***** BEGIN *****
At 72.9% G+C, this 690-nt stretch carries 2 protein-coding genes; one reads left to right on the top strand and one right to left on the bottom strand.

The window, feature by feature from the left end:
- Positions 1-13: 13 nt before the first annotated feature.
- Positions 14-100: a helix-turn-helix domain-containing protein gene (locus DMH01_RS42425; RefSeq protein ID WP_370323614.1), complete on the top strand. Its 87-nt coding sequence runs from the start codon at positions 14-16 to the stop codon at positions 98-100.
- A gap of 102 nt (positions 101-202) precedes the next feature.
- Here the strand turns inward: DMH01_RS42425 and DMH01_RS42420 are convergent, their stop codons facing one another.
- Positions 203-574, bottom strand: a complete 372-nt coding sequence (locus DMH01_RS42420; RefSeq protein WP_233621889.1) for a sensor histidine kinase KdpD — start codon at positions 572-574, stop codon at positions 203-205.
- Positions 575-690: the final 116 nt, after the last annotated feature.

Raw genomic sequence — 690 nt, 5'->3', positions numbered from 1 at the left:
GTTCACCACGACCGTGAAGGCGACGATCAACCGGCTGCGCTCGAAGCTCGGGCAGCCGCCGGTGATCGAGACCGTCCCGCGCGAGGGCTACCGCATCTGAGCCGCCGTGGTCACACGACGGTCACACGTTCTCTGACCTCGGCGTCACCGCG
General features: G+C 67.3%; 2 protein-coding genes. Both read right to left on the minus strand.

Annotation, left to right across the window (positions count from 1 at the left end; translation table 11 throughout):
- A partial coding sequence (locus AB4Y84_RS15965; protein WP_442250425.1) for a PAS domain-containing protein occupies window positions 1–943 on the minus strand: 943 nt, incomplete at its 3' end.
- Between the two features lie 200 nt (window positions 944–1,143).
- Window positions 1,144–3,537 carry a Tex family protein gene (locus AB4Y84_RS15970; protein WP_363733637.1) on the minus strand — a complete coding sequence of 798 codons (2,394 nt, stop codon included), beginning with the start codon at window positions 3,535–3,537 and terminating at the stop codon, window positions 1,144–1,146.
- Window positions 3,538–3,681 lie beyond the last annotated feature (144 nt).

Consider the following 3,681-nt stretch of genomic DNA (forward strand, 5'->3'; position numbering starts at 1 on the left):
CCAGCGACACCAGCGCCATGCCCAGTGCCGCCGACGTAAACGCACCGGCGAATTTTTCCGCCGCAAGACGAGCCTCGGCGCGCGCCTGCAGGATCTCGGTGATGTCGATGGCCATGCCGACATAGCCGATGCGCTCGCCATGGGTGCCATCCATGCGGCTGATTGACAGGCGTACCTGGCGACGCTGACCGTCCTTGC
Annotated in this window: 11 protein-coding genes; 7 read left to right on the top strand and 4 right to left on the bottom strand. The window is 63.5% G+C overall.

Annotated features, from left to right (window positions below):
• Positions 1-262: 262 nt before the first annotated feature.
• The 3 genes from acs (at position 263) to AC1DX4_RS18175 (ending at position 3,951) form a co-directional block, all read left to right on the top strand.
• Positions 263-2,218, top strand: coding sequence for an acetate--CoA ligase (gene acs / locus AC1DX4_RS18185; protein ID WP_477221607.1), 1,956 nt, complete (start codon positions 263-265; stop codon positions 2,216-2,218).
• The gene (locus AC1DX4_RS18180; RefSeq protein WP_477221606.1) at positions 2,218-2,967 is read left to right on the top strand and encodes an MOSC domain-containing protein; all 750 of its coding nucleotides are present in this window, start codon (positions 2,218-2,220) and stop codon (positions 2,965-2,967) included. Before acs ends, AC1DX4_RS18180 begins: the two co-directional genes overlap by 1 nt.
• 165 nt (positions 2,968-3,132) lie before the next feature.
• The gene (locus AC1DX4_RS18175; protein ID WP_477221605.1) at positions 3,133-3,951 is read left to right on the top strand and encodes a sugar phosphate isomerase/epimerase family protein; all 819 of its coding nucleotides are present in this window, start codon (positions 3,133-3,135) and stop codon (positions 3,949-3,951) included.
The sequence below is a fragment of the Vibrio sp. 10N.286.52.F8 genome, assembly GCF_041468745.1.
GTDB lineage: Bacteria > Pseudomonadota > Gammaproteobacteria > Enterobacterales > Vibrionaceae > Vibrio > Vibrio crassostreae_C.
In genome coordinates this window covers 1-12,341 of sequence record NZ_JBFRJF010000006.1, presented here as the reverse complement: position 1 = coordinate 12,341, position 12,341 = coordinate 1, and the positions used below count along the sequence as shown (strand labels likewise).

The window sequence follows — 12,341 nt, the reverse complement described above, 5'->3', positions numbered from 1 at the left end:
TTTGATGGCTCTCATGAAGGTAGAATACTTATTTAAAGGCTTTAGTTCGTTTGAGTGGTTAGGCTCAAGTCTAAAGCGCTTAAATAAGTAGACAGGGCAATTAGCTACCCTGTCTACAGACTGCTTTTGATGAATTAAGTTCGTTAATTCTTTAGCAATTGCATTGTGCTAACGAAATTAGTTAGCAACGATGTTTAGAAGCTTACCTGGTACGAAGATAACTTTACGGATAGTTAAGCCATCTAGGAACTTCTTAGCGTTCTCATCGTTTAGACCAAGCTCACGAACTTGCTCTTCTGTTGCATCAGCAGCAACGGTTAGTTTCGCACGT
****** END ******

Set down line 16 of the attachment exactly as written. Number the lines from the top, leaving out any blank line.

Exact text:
- Window positions 3,538–3,681 lie beyond the last annotated feature (144 nt).